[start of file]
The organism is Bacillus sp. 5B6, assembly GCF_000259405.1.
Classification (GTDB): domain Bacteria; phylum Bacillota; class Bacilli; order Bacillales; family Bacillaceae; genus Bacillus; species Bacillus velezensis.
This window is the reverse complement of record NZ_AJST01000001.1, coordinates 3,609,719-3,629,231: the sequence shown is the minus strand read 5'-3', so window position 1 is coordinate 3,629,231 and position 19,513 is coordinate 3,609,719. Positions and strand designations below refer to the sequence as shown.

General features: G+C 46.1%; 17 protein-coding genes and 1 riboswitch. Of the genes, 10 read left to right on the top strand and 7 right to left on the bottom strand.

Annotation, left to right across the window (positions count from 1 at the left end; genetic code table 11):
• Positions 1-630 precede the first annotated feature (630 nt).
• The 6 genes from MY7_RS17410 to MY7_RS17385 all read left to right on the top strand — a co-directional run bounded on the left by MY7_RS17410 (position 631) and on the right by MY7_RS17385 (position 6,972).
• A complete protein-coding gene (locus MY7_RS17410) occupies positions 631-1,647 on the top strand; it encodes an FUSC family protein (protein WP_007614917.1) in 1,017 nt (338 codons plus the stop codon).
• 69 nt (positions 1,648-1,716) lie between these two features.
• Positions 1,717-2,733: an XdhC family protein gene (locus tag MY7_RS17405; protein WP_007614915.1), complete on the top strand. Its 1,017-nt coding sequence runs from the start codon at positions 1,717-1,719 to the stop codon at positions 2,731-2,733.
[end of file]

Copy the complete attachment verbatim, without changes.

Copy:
The organism is Bacillus sp. 5B6, assembly GCF_000259405.1.
Classification (GTDB): domain Bacteria; phylum Bacillota; class Bacilli; order Bacillales; family Bacillaceae; genus Bacillus; species Bacillus velezensis.
This window is the reverse complement of record NZ_AJST01000001.1, coordinates 3,609,719-3,629,231: the sequence shown is the minus strand read 5'-3', so window position 1 is coordinate 3,629,231 and position 19,513 is coordinate 3,609,719. Positions and strand designations below refer to the sequence as shown.

General features: G+C 46.1%; 17 protein-coding genes and 1 riboswitch. Of the genes, 10 read left to right on the top strand and 7 right to left on the bottom strand.

Annotation, left to right across the window (positions count from 1 at the left end; genetic code table 11):
• Positions 1-630 precede the first annotated feature (630 nt).
• The 6 genes from MY7_RS17410 to MY7_RS17385 all read left to right on the top strand — a co-directional run bounded on the left by MY7_RS17410 (position 631) and on the right by MY7_RS17385 (position 6,972).
• A complete protein-coding gene (locus MY7_RS17410) occupies positions 631-1,647 on the top strand; it encodes an FUSC family protein (protein WP_007614917.1) in 1,017 nt (338 codons plus the stop codon).
• 69 nt (positions 1,648-1,716) lie between these two features.
• Positions 1,717-2,733: an XdhC family protein gene (locus tag MY7_RS17405; protein WP_007614915.1), complete on the top strand. Its 1,017-nt coding sequence runs from the start codon at positions 1,717-1,719 to the stop codon at positions 2,731-2,733.